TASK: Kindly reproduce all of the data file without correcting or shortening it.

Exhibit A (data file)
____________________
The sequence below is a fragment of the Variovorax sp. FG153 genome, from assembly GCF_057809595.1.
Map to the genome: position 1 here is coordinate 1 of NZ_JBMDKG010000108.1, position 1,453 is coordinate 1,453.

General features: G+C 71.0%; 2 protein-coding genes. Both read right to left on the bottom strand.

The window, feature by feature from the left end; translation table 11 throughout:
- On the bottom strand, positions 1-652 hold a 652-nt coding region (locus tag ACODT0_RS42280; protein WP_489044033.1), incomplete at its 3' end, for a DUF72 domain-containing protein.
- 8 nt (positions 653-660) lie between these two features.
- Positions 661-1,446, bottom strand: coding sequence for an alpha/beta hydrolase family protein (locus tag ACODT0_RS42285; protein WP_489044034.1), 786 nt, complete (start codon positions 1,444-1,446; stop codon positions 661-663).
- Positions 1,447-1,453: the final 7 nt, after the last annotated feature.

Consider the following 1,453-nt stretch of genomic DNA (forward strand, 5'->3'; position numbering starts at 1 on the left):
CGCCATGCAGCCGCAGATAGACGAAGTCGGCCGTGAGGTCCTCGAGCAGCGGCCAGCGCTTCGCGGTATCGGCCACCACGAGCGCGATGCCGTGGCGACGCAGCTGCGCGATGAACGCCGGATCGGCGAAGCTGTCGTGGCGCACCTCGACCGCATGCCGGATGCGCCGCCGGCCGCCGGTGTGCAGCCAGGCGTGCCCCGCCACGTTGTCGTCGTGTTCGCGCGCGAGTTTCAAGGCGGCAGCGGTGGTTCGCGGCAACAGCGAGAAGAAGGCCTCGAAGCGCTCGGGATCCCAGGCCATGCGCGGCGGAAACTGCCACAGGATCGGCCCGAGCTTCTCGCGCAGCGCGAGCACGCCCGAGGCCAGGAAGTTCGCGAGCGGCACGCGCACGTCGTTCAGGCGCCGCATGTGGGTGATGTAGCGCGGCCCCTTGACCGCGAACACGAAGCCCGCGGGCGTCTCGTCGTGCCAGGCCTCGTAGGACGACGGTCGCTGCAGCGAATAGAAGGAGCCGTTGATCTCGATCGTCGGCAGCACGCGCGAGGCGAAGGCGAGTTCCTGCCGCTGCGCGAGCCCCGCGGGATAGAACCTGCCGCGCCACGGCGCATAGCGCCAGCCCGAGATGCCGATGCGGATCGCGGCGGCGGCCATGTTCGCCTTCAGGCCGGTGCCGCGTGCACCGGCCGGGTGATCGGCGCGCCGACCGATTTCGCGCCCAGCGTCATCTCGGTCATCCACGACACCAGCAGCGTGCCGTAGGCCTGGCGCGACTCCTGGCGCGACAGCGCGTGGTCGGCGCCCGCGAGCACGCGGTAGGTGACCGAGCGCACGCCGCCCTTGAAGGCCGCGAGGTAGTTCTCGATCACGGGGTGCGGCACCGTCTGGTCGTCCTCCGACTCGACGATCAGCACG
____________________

The sequence below is a fragment of the Variovorax sp. FG153 genome, from assembly GCF_057809595.1.
Map to the genome: position 1 here is coordinate 1 of NZ_JBMDKG010000108.1, position 1,453 is coordinate 1,453.

General features: G+C 71.0%; 2 protein-coding genes. Both read right to left on the bottom strand.

The window, feature by feature from the left end; translation table 11 throughout:
- On the bottom strand, positions 1-652 hold a 652-nt coding region (locus tag ACODT0_RS42280; protein WP_489044033.1), incomplete at its 3' end, for a DUF72 domain-containing protein.
- 8 nt (positions 653-660) lie between these two features.
- Positions 661-1,446, bottom strand: coding sequence for an alpha/beta hydrolase family protein (locus tag ACODT0_RS42285; protein WP_489044034.1), 786 nt, complete (start codon positions 1,444-1,446; stop codon positions 661-663).
- Positions 1,447-1,453: the final 7 nt, after the last annotated feature.

Consider the following 1,453-nt stretch of genomic DNA (forward strand, 5'->3'; position numbering starts at 1 on the left):
CGCCATGCAGCCGCAGATAGACGAAGTCGGCCGTGAGGTCCTCGAGCAGCGGCCAGCGCTTCGCGGTATCGGCCACCACGAGCGCGATGCCGTGGCGACGCAGCTGCGCGATGAACGCCGGATCGGCGAAGCTGTCGTGGCGCACCTCGACCGCATGCCGGATGCGCCGCCGGCCGCCGGTGTGCAGCCAGGCGTGCCCCGCCACGTTGTCGTCGTGTTCGCGCGCGAGTTTCAAGGCGGCAGCGGTGGTTCGCGGCAACAGCGAGAAGAAGGCCTCGAAGCGCTCGGGATCCCAGGCCATGCGCGGCGGAAACTGCCACAGGATCGGCCCGAGCTTCTCGCGCAGCGCGAGCACGCCCGAGGCCAGGAAGTTCGCGAGCGGCACGCGCACGTCGTTCAGGCGCCGCATGTGGGTGATGTAGCGCGGCCCCTTGACCGCGAACACGAAGCCCGCGGGCGTCTCGTCGTGCCAGGCCTCGTAGGACGACGGTCGCTGCAGCGAATAGAAGGAGCCGTTGATCTCGATCGTCGGCAGCACGCGCGAGGCGAAGGCGAGTTCCTGCCGCTGCGCGAGCCCCGCGGGATAGAACCTGCCGCGCCACGGCGCATAGCGCCAGCCCGAGATGCCGATGCGGATCGCGGCGGCGGCCATGTTCGCCTTCAGGCCGGTGCCGCGTGCACCGGCCGGGTGATCGGCGCGCCGACCGATTTCGCGCCCAGCGTCATCTCGGTCATCCACGACACCAGCAGCGTGCCGTAGGCCTGGCGCGACTCCTGGCGCGACAGCGCGTGGTCGGCGCCCGCGAGCACGCGGTAGGTGACCGAGCGCACGCCGCCCTTGAAGGCCGCGAGGTAGTTCTCGATCACGGGGTGCGGCACCGTCTGGTCGTCCTCCGACTCGACGATCAGCACG